• \$\begingroup\$ This looks very clever but I can't follow the explanation. Do you mind elaborating it a bit? \$\endgroup\$
    – Jonah
    Commented Jul 9, 2021 at 18:23
  • 1
    \$\begingroup\$ @Jonah I've done the best I can... \$\endgroup\$
    – Neil
    Commented Jul 9, 2021 at 18:48
  • \$\begingroup\$ Tyvm. It's clear to me now. \$\endgroup\$
    – Jonah
    Commented Jul 9, 2021 at 19:48

Stax, 10 bytes


Run and debug it

same idea as my K answer.


Jelly, 17 bytes


Try It Online!

Since the input is guaranteed to be non-empty (clarified by OP), we do not need to reduce from an initial value and can replace ƒ“” with / (thanks to Leaky Nun for -2 bytes).

There's gotta be a better way to get rid of that ṭ@Ṫ,Ṫ{;ʋ¥ mess in the middle.

;ṭ@Ṫ,Ṫ{;ʋ¥ØDi¥}?/    Main Link
                /    Reduce
               ?     If
              }      - The right argument
            i          - Appears in
          ØD           - "0123456789"
;                    - Append it to the accumulating stack
 --======¥           - Previous two; 2,2-chain x (a b) y = x a (x b y)
 ṭ@                  - Append to the accumulator the result of
   -=--=ʋ            - Previous four; 1,2,2,2-chain x (A b c d) y = (x A) b (x c y) d y
   Ṫ                   - Pop the last element off the stack
    ,                  - And pair it with
     Ṫ{                - Pop the last element off the left side (the stack)
       ;               - Append the incoming character
  • 1
    \$\begingroup\$ I'm finding a ton of stuff that ties this, but nothing shorter. This would probably be the craziest of them. \$\endgroup\$ Commented Jul 9, 2021 at 15:49
  • 1
    \$\begingroup\$ You don't need to reduce from the empty string \$\endgroup\$
    – Leaky Nun
    Commented Jul 9, 2021 at 18:41
  • 1
    \$\begingroup\$ @LeakyNun Thanks. I considered that but it will error if the input is empty. I don't know if we can assume it will be non-empty; I've asked OP to clarify that (and another comment asking for clarification may clear that up too). \$\endgroup\$
    – hyper-neutrino
    Commented Jul 9, 2021 at 18:50

Python 3, 81 77 bytes

Python port of the Javascript answer

A recursive lambda might solve this with fewer bytes though.

-4 bytes thanx to ovs

def f(i,s=[]):
 for c in i:s+=[c<'a'and c or s.pop()+s.pop()+c]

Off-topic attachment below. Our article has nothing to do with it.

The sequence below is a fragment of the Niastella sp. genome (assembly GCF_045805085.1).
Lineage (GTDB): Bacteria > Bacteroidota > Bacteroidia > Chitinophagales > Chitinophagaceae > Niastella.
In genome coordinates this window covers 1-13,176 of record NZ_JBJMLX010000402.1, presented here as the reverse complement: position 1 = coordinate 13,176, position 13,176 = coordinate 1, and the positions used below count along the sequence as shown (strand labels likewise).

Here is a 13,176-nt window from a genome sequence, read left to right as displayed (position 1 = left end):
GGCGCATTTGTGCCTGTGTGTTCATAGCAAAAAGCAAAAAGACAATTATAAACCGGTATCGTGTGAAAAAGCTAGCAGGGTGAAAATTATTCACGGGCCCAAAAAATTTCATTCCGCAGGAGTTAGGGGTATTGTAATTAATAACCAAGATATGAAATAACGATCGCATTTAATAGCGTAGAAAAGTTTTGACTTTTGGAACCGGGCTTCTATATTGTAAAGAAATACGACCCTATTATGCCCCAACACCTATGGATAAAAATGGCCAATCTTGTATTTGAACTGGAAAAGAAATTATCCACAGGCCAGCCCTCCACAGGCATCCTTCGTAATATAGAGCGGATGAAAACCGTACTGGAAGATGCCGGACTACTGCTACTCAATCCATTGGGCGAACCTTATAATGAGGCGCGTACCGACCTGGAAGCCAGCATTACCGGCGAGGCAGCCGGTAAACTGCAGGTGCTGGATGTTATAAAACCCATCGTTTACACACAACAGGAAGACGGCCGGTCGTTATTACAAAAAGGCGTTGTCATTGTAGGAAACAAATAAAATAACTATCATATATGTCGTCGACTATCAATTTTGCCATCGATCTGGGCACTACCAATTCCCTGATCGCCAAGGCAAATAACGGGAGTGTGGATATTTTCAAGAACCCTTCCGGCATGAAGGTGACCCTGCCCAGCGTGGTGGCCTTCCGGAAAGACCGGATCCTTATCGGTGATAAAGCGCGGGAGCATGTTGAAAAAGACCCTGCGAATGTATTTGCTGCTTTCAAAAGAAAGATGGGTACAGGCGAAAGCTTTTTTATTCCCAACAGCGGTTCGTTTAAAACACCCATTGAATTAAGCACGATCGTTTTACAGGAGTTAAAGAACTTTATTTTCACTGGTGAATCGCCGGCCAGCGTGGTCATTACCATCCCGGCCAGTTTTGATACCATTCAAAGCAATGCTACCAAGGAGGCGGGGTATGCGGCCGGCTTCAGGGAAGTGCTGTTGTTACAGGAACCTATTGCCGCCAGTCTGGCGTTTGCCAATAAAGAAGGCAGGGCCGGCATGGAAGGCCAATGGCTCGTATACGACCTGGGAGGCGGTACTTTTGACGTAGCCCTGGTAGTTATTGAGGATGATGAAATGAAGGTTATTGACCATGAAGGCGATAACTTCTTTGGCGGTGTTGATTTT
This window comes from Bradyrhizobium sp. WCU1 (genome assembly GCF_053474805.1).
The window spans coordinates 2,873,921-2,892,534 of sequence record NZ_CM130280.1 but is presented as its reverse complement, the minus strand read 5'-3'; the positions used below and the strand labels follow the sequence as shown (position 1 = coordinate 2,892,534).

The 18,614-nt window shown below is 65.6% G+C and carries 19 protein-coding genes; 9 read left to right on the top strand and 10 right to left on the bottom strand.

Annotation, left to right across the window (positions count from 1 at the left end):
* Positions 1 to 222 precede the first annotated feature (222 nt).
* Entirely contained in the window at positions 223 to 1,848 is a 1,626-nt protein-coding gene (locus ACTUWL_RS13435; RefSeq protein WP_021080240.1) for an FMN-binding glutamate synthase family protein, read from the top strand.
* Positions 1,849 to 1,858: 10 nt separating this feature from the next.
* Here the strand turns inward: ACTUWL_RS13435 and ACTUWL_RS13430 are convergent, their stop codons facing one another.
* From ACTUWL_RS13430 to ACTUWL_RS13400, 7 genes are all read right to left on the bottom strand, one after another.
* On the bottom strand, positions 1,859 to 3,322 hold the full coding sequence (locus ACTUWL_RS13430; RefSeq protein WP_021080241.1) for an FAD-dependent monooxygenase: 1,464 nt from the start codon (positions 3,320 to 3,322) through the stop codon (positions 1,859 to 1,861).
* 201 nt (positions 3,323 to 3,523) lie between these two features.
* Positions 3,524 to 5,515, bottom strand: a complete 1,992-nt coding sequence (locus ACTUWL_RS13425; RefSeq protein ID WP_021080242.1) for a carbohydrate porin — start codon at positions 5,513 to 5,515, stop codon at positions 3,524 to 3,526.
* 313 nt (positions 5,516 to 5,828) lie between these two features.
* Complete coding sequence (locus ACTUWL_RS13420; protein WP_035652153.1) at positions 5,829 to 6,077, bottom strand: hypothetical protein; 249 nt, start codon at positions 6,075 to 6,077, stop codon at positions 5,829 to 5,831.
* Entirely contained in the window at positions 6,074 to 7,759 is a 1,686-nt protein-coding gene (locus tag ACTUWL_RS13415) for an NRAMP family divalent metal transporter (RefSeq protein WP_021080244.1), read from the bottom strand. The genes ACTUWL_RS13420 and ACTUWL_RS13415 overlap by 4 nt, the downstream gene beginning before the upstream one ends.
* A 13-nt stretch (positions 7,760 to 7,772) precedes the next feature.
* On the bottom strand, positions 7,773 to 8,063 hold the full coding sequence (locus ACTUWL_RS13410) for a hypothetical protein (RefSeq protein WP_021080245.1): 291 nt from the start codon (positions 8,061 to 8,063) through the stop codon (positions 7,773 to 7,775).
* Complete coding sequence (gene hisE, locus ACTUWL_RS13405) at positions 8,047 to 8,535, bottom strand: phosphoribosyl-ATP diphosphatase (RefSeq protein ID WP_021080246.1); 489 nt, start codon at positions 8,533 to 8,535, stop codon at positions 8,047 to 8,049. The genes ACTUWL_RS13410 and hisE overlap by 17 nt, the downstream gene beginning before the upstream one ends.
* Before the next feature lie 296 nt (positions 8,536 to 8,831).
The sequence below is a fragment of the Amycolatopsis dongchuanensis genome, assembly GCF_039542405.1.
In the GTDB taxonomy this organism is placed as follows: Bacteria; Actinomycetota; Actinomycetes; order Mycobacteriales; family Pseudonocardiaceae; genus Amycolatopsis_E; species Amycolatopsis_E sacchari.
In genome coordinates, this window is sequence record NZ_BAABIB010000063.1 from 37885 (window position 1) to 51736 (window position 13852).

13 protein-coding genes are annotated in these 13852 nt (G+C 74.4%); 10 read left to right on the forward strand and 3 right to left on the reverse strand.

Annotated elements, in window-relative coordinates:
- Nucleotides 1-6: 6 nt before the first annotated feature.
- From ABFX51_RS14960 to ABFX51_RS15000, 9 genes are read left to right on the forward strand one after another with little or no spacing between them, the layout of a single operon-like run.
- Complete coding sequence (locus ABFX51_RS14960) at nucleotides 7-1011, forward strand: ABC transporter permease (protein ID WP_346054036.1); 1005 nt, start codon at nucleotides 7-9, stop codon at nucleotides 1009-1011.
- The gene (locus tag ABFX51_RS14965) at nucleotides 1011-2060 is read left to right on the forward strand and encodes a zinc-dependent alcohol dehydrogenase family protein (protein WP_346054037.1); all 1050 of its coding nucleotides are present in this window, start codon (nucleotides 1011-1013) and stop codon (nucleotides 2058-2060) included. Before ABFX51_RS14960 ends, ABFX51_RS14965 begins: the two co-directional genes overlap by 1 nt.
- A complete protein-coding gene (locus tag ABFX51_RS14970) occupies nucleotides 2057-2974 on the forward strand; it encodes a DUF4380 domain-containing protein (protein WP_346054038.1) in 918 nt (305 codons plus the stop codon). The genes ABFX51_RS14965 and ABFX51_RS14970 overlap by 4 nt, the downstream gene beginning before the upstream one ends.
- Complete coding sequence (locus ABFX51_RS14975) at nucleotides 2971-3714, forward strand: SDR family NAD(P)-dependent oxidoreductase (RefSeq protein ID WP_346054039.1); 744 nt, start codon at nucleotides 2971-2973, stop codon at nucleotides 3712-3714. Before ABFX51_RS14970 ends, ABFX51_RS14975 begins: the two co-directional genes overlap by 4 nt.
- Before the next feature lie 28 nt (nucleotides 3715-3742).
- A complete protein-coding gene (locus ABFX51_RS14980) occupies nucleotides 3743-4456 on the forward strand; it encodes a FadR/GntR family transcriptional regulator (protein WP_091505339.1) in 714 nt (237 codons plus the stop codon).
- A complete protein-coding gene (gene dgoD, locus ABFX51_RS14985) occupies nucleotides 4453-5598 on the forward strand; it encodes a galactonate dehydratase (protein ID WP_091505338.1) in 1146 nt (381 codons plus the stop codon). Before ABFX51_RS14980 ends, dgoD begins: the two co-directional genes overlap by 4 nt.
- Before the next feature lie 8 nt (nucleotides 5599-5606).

return s[-1]

Try it online!

  • 1
    \$\begingroup\$ This is currently not a valid submission as we require functions to be reusable, which this one is not. But this can be fixed by returning the last value in s with s[-1], which is even shorter \$\endgroup\$
    – ovs
    Commented Jul 9, 2021 at 16:20
  • 1
    \$\begingroup\$ This also ties exactly while being reusable, if you can think of a further golf from there \$\endgroup\$ Commented Jul 9, 2021 at 18:22
  • \$\begingroup\$ I can't see where to use s[-1] here, so updated with @UnrelatedString's fix. \$\endgroup\$
    – movatica
    Commented Jul 12, 2021 at 18:06
  • 1
    \$\begingroup\$ When the function is done s only contains a single string, now you can do ''.join(s) -> s[0]. Another way to make this reusable is this: tio.run/… \$\endgroup\$
    – ovs
    Commented Jul 12, 2021 at 20:38
  • \$\begingroup\$ oh, of course, didn't think that one through! \$\endgroup\$
    – movatica
    Commented Jul 13, 2021 at 19:57

Factor, 71 bytes

EBNF: A e=e e[a-z]=>[[first3 1string surround]]|[0-9]=>[[1string]];EBNF

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EBNF definition strikes again :) Defines a function named A which takes a string, parses it, and returns its r-flagged version as a string.

(TIO version is slightly older than 0.98 stable, and requires ending ;EBNF instead of surrounding the body with [=[ ]=]. The TIO version happens to be shorter.)

A bit of jankiness comes from the fact that the character class [0-9] gives its charcode, not any kind of sequence (array, vector, or string). 1string is used to keep all intermediate results as strings.